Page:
While most of the auto industry is turning to SUVs, satisfying the small-car market with subcompact crossovers, many drivers are wondering what will happen to the sedans. Unlike many of its competitors, General Motors plans to keep its sedan segments alive and well.
This news from GM came on the heels of Ford’s announcement that it plans to stop producing sedans for the next few years. GM isn’t worried — in fact, the company is glad for the reduced competition. Though GM, particularly Chevy, will invest less into sedans in the coming years, General Motors Sedans aren’t going anywhere in the long term.
According to Steve Majoros, the marketing director for cars and crossovers at Chevy, sedans are “a pretty big opportunity for [the company]” now that their drop in popularity is causing a drop in production by other automakers. Chevy is happy to be the brand buyers turn to for sedans.
GM sees sedans as entry-level cars: small, affordable, and great for young adults, as well as singles just out of college. To add appeal to its sedan lineup, Chevy will add the premium RS trim to the latest version of the Malibu, which will help it compete with popular sporty sedans in the segment.
Jay Leno’s Garage, hosted by Jay Leno, routinely reviews and features classic cars and motorcycles. This past February, fans of GM and the brand’s glorious past got a treat: a historic GM vehicle—the 1938 Buick Y Job—made an appearance on the show, rolling up and looking classic and sleek alongside General Motors’ president of Global Design, Michael Simcoe.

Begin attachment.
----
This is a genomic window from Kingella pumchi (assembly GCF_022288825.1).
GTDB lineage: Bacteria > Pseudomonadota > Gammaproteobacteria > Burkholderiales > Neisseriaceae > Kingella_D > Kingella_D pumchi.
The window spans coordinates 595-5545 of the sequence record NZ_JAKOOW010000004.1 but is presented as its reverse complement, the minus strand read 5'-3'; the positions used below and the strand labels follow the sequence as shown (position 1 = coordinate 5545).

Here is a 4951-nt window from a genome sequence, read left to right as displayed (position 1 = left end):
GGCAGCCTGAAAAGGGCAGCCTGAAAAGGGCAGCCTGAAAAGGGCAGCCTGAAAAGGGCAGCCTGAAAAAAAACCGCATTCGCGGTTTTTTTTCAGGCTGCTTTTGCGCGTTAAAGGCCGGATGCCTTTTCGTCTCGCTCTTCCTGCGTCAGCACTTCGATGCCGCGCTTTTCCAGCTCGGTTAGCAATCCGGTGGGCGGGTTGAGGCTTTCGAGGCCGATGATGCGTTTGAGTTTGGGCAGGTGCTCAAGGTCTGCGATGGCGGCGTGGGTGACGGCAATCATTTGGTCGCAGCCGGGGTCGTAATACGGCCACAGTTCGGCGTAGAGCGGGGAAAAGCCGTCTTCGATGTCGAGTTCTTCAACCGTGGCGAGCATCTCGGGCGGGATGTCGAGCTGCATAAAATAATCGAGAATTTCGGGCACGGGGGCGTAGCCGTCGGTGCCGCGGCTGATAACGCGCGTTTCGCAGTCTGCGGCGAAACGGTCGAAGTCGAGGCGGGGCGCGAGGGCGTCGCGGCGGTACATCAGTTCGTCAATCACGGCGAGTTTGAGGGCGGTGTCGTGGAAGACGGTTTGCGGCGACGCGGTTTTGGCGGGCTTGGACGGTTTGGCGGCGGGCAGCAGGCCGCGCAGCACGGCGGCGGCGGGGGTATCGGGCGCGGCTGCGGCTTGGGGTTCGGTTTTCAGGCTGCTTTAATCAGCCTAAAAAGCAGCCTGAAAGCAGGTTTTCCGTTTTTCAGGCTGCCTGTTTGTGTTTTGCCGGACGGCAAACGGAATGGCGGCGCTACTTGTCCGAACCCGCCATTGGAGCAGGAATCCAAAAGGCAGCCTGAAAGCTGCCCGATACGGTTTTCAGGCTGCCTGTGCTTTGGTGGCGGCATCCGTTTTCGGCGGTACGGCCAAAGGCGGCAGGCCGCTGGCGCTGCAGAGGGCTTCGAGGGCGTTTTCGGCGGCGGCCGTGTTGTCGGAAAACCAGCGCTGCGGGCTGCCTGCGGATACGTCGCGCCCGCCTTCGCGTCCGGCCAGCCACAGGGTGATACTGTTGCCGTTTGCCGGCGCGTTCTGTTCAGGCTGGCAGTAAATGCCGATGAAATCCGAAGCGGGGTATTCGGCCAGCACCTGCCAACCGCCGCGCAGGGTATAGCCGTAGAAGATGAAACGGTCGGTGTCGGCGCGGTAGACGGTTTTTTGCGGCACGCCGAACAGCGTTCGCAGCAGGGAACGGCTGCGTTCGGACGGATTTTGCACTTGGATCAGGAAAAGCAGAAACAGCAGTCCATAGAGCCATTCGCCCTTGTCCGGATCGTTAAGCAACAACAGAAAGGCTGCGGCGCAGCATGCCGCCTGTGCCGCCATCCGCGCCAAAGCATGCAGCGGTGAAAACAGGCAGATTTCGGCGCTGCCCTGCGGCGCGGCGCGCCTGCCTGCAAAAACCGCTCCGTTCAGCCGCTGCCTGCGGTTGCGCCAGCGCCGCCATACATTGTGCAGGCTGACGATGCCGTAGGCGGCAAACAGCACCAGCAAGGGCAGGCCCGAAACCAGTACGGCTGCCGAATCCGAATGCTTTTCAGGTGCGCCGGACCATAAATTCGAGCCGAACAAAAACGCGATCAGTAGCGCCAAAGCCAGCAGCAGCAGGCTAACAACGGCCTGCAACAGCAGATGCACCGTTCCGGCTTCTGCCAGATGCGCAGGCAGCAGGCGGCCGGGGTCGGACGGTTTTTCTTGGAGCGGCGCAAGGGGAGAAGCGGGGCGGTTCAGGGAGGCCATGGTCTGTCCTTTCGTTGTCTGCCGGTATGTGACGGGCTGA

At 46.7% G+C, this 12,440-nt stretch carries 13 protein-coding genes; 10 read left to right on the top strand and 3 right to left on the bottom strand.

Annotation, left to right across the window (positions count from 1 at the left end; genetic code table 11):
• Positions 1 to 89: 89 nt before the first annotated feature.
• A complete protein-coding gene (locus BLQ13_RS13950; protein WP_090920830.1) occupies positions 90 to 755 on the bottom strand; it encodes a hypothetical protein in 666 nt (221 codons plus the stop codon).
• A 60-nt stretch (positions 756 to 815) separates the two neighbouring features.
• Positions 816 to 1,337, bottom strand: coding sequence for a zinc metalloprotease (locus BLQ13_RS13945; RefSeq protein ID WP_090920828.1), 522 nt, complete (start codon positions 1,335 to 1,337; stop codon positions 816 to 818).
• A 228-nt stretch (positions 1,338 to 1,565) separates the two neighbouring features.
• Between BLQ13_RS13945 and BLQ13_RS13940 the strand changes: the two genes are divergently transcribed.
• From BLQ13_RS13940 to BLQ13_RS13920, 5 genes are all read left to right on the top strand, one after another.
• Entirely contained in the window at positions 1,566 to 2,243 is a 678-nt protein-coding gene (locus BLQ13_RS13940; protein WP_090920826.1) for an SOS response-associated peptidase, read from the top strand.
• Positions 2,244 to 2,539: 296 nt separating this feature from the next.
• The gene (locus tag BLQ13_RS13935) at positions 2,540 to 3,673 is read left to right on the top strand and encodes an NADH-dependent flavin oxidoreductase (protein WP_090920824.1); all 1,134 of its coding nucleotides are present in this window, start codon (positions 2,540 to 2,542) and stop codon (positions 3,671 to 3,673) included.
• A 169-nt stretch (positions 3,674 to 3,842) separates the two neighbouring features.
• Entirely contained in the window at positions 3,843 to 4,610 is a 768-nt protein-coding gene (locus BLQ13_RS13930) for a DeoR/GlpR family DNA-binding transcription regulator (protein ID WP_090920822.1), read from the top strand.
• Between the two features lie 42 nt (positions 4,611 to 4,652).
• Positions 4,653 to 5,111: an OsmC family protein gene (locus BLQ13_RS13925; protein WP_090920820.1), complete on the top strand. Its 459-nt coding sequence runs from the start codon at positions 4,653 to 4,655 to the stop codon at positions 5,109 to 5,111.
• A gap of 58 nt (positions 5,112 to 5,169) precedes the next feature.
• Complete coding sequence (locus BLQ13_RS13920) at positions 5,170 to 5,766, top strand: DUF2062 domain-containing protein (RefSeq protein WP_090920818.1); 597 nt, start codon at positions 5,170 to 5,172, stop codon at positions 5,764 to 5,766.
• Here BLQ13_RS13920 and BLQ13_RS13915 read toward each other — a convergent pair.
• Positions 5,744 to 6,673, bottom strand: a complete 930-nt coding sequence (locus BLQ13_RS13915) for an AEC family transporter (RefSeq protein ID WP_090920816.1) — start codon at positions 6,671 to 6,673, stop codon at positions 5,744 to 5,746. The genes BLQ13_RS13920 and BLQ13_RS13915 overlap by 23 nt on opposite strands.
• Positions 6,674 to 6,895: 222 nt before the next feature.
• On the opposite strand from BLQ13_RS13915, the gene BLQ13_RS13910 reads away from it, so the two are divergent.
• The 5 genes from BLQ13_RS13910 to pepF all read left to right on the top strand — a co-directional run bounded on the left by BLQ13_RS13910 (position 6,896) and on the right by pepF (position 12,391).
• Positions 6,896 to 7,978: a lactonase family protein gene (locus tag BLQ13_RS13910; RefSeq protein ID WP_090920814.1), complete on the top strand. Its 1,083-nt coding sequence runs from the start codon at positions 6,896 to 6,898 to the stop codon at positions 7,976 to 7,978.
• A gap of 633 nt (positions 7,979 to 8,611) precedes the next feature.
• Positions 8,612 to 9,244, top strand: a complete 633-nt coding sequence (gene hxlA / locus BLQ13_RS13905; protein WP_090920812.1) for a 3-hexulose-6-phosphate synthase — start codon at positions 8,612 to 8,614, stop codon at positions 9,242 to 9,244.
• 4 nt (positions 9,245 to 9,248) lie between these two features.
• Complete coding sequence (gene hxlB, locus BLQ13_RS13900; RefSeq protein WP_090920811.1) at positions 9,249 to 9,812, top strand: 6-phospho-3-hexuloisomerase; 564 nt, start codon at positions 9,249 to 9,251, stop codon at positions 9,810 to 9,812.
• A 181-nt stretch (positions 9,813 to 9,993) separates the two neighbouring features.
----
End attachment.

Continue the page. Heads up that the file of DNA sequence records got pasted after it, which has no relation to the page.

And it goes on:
The 1938 Buick Y Job was the first-ever concept car. Concept cars differ from production vehicles, as they are never intended for production for public use. Rather, they typically debut innovative, state-of-the-art technology and design, providing a sneak peek into what’s to come from the automaker. There are only seven Buick Y Job models, and that’s why it’s so remarkable that one was featured on Jay Leno’s Garage. As Leno said on the show, “[This is] probably the most famous car in the history of General Motors.” No one quite knows how the concept car got its name, but some speculate that it has to do with “Y” meaning prototype within the aerospace industry, or that it indicates a step beyond traditional “Project X” products.
The Buick Y Job makes quite an impression, featuring a low and long body that looks properly sophisticated. It featured innovative technology for its time, including power windows, a power-retractable roof, and an automatic transmission in place of the clutch pedal.